Local Researcher Calls For Realistic Expectations For COVID-19 Vaccines
The hunt for a COVID-19 vaccine is in full force, with hundreds of vaccines in development and a handful already in clinical trials.
But a local immunologist, Dr. David Canaday with the Cleveland VA, published a paper calling for researchers to set more realistic expectations for a vaccine’s potential effectiveness.
Canaday said we shouldn’t expect perfection from any of the COVID vaccine candidates, and that their effectiveness will not be 100 percent.
"The range: 60 or 70 percent, or lower,” he said. “Once we get to some of these optimal vaccines that may take a bit more time, hopefully we'll get into the 90 percent range."
For older adults who already have more weakened immune systems, he said a vaccine’s effectiveness will likely be even worse. Because of this, Canaday said researchers should strive for a vaccine that not only protects someone from getting the virus – but helps mitigate the virus if they do end up getting it.
“The best type of vaccine will be a vaccine that’s kind of a balance,” he said. “It gets those antibodies that tries to protect you 100% in the first place, but then if it does break through that protection, then this vaccine also makes cells — called cell mediated immunity — to respond, and then that lessens the severity of the disease.”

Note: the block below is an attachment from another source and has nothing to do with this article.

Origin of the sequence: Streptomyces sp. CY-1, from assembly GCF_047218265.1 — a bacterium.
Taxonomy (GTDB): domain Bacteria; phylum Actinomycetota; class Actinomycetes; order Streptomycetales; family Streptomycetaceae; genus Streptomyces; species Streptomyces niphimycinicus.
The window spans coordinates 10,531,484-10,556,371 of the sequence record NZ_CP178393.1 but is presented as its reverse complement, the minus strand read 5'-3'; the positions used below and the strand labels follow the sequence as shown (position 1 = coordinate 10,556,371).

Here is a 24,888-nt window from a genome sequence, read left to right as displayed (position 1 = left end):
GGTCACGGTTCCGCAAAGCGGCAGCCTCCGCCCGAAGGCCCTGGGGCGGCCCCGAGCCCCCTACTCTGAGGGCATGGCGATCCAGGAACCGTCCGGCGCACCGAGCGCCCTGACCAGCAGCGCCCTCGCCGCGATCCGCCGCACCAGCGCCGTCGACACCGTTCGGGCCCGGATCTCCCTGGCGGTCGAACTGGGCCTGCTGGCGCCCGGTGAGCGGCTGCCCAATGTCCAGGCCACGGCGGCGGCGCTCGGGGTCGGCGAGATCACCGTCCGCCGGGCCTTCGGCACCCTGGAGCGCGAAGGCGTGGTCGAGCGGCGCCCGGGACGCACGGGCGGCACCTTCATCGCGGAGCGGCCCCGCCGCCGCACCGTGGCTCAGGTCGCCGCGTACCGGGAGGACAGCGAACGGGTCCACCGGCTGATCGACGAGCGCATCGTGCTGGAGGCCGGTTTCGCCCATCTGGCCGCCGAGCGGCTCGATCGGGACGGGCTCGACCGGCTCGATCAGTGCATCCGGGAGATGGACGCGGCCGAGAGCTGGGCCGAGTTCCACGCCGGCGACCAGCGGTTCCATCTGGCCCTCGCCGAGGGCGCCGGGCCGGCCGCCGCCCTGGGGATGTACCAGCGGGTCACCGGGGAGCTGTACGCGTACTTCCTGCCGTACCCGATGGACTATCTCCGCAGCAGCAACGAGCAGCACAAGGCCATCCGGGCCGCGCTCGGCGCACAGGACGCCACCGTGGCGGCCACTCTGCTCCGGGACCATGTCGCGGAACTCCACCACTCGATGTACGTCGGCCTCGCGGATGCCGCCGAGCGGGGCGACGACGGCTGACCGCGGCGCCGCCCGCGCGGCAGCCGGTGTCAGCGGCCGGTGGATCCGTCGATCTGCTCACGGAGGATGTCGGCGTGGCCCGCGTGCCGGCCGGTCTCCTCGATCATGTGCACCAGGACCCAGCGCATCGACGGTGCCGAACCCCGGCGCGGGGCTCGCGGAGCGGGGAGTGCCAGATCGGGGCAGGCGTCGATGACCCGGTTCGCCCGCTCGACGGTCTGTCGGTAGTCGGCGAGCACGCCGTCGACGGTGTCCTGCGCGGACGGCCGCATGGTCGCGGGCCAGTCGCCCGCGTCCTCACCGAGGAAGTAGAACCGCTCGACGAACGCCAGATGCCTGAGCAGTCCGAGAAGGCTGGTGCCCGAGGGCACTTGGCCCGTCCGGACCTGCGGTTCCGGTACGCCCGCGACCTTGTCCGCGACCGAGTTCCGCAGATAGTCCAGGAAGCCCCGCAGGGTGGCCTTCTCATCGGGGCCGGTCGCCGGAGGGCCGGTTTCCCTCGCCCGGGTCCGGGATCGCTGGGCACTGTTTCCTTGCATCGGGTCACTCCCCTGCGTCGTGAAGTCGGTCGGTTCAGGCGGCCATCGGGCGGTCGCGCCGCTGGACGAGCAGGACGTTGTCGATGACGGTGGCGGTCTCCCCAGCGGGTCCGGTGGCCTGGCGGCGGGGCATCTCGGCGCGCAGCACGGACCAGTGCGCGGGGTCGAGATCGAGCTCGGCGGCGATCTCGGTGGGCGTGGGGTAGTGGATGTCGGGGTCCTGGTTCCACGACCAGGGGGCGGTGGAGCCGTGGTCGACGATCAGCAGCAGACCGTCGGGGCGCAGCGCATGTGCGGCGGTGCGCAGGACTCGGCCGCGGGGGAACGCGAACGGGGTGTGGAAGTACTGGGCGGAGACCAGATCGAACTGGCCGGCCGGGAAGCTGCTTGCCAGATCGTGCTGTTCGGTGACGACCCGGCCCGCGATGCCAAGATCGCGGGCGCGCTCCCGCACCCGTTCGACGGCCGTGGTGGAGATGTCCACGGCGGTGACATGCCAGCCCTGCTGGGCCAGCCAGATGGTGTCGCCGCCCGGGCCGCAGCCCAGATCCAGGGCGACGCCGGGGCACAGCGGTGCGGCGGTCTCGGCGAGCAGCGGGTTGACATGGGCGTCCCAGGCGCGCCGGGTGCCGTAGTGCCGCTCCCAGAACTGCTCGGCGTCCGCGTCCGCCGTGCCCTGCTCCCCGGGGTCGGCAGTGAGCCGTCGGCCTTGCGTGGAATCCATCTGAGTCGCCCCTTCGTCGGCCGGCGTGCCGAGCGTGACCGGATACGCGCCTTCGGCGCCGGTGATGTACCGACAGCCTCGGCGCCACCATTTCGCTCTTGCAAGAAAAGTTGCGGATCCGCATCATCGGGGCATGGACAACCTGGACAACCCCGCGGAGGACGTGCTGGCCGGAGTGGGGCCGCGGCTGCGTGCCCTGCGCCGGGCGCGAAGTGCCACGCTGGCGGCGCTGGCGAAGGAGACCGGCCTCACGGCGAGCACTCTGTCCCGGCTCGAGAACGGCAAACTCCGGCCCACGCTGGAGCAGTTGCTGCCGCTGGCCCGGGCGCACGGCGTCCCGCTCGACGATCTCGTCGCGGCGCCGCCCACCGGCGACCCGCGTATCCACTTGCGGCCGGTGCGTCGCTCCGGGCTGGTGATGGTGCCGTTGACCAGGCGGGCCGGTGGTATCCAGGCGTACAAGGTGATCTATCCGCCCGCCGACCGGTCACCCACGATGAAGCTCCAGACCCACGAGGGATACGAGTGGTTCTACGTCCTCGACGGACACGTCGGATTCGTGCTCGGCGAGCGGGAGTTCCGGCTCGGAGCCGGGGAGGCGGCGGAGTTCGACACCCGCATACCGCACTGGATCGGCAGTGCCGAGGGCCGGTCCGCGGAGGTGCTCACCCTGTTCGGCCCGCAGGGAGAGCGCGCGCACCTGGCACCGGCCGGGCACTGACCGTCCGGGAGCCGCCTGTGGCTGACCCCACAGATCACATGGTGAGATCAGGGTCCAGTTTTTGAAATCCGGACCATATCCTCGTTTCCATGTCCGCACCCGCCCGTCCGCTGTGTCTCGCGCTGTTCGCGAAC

Canaday also said while it’s likely most people have been exposed to other coronaviruses at some point in their life, current evidence suggests that this does not indicate they have any immunity to COVID-19. This will further affect the vaccine’s ability to prevent infection.
“That’s quite a bit different than flu, for example, where you have a baseline immunity, because we’ve all had flu or flu shots over our lifetime,” he said. “So you’re kind of like boosting things that are already there and just making them a bit better, whereas here, we’re starting from ground zero.”
He said it might be best to pursue combination vaccines, as was done for strep pneumonia.
“For strep pneumonia, you already have two different vaccines that work in different ways. To get optimal protection, you have to get both vaccines spread out over time. So we may be in a scenario where something like that would be optimal.”
Canaday co-authored the article with Dr. Stefan Gravenstein at Brown University. The paper was published Thursday in the peer-reviewed journal Clinical Infectious Diseases.